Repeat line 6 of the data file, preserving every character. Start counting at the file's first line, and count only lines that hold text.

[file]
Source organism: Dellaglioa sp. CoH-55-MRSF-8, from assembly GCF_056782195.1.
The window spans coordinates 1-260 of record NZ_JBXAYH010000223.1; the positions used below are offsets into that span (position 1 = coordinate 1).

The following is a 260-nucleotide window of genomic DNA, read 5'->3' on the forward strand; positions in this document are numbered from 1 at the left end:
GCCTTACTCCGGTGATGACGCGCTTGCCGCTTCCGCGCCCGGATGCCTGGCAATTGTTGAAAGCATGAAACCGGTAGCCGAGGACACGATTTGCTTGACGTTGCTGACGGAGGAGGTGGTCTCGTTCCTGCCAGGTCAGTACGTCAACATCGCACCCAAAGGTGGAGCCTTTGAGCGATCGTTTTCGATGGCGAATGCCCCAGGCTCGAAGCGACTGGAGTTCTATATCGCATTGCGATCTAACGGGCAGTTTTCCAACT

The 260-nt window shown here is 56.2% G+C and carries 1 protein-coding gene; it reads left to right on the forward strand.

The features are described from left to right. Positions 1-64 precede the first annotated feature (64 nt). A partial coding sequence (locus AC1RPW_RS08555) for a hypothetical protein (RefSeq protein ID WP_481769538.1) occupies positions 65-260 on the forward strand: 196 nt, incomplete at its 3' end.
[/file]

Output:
The features are described from left to right. Positions 1-64 precede the first annotated feature (64 nt). A partial coding sequence (locus AC1RPW_RS08555) for a hypothetical protein (RefSeq protein ID WP_481769538.1) occupies positions 65-260 on the forward strand: 196 nt, incomplete at its 3' end.